Zadig, by Voltaire

Chapter X.

The Funeral Pile.

Setoc, transported with his good Success, of a Slave made Zadig his Favourite Companion and Confident; he found him as necessary in the Conduct of his Affairs, as the King of Babylon had before done in the Administration of his Government; and lucky it was for Zadig that Setoc had no Wife.

He discover’d, that his Master was in his Temper benevolent, strictly honest, and a Man of good natural Parts. Zadig was very much concern’d, that One of so much Sense should pay divine Adoration to a whole Host of created, tho’ Celestial Beings, that is to say, the Sun, Moon, and Stars, according to the antient Custom of the Arabians. He talk’d, at first, to his Master, with great Precaution on so important a Topick. But at last told him, in direct Terms, that they were created Bodies, as others, tho’ of less Lustre, and that there was no more Adoration due to them, than to a Stock or a Stone. But, said Setoc, they are eternal Beings to whom we are indebted for all the Blessings we enjoy; they animate Nature; they regulate the Seasons; they are, in a Word, at such an infinite Distance from us, that it would be downright impious not to adore them. You are more indebted, said Zadig, to the Waters of the Red Sea, which transport so many valuable Commodities into the Indies. Why, pray, may not they be deem’d as antient as the Stars? And if you are so fond of paying your Adoration on Account of their vast Distance; why don’t you adore the Land of the Gangarides, which lies in the utmost Extremities of the Earth. No, said Setoc, there is something so surprisingly more brilliant in the Stars than what you speak of; that a Man must adore them whether he will or not.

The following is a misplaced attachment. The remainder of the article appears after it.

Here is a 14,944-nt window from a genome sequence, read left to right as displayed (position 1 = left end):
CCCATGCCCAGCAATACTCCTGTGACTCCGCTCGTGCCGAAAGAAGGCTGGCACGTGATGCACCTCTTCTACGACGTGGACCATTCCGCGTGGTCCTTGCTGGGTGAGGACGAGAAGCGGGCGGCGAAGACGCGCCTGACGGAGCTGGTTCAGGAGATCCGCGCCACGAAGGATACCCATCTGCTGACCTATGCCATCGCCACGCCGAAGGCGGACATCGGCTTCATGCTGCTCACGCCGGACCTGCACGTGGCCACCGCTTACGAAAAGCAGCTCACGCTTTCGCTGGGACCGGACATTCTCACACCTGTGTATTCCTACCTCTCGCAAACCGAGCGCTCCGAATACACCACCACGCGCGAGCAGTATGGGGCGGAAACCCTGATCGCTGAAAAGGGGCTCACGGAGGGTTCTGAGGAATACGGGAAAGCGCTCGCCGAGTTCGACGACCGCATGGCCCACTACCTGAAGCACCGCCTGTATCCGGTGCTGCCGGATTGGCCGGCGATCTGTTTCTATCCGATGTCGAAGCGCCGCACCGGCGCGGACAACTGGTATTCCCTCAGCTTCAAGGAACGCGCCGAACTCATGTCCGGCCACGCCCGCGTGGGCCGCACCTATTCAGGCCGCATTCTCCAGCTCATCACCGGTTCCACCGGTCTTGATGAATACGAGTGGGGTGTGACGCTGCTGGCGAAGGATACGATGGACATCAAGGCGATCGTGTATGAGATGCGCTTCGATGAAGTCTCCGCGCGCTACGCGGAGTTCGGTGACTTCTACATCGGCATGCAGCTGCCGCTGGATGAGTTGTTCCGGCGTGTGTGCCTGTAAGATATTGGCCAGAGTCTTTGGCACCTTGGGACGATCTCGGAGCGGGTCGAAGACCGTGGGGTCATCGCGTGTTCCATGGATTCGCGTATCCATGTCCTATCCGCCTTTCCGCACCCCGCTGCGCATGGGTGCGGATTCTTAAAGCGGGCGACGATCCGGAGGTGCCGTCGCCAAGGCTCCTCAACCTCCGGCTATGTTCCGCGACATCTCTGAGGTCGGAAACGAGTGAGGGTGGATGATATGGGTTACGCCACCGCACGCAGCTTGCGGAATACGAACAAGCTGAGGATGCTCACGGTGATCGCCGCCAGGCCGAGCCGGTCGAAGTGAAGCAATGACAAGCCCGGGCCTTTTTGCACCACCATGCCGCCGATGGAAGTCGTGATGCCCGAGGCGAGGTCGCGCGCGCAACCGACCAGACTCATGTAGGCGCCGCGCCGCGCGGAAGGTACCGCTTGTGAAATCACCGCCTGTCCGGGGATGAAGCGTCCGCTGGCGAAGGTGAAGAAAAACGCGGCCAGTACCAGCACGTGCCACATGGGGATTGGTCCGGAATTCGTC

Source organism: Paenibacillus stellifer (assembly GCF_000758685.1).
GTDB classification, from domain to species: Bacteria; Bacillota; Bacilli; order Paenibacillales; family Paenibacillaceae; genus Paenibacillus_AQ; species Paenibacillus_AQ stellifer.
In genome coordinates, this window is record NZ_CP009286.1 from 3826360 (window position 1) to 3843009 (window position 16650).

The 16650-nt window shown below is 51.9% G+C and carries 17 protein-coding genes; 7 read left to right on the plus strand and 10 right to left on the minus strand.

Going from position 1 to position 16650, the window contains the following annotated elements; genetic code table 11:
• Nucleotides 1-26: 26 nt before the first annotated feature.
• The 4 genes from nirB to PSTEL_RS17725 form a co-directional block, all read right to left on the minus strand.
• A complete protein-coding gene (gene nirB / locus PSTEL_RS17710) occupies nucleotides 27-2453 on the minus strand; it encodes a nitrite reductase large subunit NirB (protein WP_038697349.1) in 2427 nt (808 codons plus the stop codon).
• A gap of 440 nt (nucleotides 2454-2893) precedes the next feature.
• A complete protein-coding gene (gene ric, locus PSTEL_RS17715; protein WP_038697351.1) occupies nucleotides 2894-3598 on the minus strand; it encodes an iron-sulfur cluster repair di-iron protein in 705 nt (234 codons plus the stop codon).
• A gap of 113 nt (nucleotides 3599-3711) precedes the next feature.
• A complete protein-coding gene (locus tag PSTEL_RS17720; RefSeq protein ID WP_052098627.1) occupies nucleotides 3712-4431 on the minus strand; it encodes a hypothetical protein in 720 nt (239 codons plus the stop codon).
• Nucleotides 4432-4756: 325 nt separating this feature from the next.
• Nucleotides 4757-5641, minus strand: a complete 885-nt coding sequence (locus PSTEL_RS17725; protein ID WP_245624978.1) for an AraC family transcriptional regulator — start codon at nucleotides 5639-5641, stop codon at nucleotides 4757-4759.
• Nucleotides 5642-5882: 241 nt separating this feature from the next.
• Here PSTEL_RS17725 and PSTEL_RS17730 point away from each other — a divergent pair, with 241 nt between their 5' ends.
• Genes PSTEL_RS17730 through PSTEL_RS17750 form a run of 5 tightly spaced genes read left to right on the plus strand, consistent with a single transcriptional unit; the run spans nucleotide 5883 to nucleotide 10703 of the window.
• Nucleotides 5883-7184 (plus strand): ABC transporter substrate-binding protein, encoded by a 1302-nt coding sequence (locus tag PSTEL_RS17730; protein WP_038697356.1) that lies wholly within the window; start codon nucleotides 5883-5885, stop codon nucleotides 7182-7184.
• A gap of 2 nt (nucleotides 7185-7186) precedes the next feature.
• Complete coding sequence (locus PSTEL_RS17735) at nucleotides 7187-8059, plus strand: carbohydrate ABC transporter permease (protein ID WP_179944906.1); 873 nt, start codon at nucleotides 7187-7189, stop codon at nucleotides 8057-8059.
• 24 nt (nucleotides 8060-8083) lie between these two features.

At the Close of the Evening, Zadig planted a long Range of Candles in the Front of his Tent, where Setoc and he were to sup that Night: And as soon as he perceiv’d his Patron to be at the Door, he fell prostrate on his Knees before the Wax–Lights. O ye everlasting, ever-shining Luminaries, be always propitious to your Votary, said Zadig. Having repeated these Words so loud as Setoc might hear them, he sat down to Table, without taking the least Notice of Setoc. What! said Setoc, somewhat startled at his Conduct, art thou at thy Prayers before Supper? I act just as inconsistently, Sir, as you do; I worship these Candles; without reflecting on their Makers, or yourself, who are my most beneficent Patron.